How to Successfully Use the Freemium Business Model
Even if you haven’t heard of the freemium business model, chances are you’ve encountered a company who uses it. Essentially, the freemium business model functions by first offering customers a free service; from there, the customer can then opt for “premium” features, such as an ad-free version or special perks. Used for a lot of mobile apps, some of the more notable companies who follow the freemium business model include Dropbox, Skype, and Spotify.
So, with the popularity of this business model, how do companies actually make money?
One problem that freemium services often face is a majority of their users settling for the “free” version of whatever service they are using. For example, the majority of mobile games are free, and aside from ad revenue (if the game has ads), most players aren’t really contributing directly to the company’s profits. In fact, for games like Pokemon Go, a popular mobile game, most of the game’s revenue comes from the few players who do spend money on the premium options the game offers. While some companies have found success with this model (i.e. Dropbox, which in 2017 earned $1 billion in revenue following the freemium business model), some are looking for a more stable source of income.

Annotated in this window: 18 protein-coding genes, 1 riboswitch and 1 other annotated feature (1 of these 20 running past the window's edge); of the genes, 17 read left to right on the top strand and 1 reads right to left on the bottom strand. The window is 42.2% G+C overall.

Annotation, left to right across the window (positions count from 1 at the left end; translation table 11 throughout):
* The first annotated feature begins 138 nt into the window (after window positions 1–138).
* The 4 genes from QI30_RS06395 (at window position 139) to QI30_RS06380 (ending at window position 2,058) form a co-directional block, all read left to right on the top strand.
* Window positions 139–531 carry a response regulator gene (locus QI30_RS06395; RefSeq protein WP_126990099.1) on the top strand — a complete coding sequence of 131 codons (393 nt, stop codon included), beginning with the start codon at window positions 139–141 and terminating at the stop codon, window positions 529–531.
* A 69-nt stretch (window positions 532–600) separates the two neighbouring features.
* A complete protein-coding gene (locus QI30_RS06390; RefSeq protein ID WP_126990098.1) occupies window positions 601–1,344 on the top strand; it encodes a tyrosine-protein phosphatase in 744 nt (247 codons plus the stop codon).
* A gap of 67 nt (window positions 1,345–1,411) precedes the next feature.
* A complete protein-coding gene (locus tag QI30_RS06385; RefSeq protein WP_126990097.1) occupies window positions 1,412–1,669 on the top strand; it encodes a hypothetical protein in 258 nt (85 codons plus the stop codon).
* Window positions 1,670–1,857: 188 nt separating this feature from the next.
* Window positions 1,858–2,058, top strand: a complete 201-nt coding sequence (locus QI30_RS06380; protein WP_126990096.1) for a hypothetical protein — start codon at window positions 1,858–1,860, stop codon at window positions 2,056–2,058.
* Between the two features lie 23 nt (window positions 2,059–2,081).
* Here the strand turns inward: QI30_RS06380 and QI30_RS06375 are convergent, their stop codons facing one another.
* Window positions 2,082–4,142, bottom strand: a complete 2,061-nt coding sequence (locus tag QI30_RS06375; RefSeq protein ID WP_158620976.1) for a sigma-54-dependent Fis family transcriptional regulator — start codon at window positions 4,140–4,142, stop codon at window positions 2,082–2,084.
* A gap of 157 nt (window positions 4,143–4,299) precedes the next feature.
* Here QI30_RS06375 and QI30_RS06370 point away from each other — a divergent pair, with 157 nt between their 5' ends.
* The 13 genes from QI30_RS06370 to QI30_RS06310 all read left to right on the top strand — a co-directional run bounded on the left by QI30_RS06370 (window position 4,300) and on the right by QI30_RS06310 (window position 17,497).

This model of offering a free service to many in order to gain revenue from a few seems to be working for some companies, but what can we, as marketers, do to further ensure that customers opt to pay for services?
In a study conducted by the Harvard Business Review, it was found that when the premium options were extended, sales in the “middle compromise” option increased. For example, if originally a customer is offered a premium paperback product (versus the free pdf version), sales in the paperback product actually increased when the product line was extended to include more expensive hardback and ebook premium products.
So, in the words of the Harvard Business Review:
“Marketers can use our findings to strategize how to extend their product lines — from which products to offer to what prices to set — to motivate zero-price-loving users to pay for premium goods. Any company that uses the freemium model, including online media sites, cloud services, or digital services, can use this research to drive product revenues and create a more sustainable business.”